The Hurlingham racquet centre is 35 metres wide and 55 metres long. The main span consists of suspended steel beams. To give the courts space and reduce the cost, they are spaced with large gaps.
The Hurlingham Club is a green oasis of tradition, renowned throughout the world as one of the largest private clubs. It has a sunken, low-profile shape and a curved green sedum roof to minimise the environmental impact of the building.
The Racquet Centre, designed by David Morley Architects, has four indoor tennis courts and four squash courts. It is 35 metres wide and 55 metres long. To give the courts space and reduce the costs, the beams are spaced with large gaps of 12.9 metres. To fill these gaps, the architect wanted to see wood.
The joint design work between the structural engineers and Metsä Wood resulted in a shallower roof construction with lightweight Kerto® LVL elements, still accommodating the large span and heavy green roof. With any other material, trusses would have had to be more densely spaced.
To accommodate the curve of the structure four different element widths were determined, totalling 140 prefabricated Kerto® LVL elements.
The Kerto LVL elements that make up the vaulted roof construction are 12.9 metres long and have a total height of 645mm and a maximum width of 1,200mm. To accommodate the curve of the structure, four different widths were determined, totalling 140 prefabricated Kerto LVL elements. The roof elements fit flush with the vaulted, spaced, steel bowstring truss.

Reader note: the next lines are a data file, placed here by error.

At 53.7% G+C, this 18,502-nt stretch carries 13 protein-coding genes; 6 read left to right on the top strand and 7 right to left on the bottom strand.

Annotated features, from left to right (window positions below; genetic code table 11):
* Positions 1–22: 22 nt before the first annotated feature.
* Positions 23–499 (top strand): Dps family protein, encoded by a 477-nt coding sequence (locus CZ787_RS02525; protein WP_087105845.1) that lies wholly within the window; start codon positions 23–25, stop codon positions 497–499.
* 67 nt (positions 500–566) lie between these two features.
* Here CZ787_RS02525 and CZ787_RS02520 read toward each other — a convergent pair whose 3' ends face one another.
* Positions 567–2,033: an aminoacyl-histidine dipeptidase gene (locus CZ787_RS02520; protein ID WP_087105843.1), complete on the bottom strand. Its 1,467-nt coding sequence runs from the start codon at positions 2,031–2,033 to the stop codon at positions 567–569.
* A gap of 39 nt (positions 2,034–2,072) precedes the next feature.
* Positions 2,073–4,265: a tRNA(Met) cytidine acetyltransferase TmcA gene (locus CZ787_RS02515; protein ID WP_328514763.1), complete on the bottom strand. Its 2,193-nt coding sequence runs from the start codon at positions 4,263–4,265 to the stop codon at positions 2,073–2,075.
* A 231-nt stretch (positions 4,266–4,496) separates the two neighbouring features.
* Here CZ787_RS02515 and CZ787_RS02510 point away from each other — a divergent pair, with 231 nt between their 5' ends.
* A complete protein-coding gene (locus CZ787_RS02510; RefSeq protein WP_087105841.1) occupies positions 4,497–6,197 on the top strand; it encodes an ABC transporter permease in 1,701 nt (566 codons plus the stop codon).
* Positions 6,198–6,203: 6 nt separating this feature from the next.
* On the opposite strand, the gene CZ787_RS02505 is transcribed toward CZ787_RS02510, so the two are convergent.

In order to guarantee an easy installation of the roof, the supports and the installation process were considered at the design stage.
The depth of the Kerto® LVL elements determined the depth of the curved steel member, as the steel had to be flush with the elements to accommodate the green roof structure above.
The depth of the Kerto LVL elements determined the depth of the curved steel member, as the steel had to be flush with the elements to accommodate the green roof structure above. The connection detail between the wood and the steel element therefore were very accurately designed. The project team used BIM technology to ensure the steel and the wood elements fitted together “like a hand in a glove”.
Text and images: Metsa Wood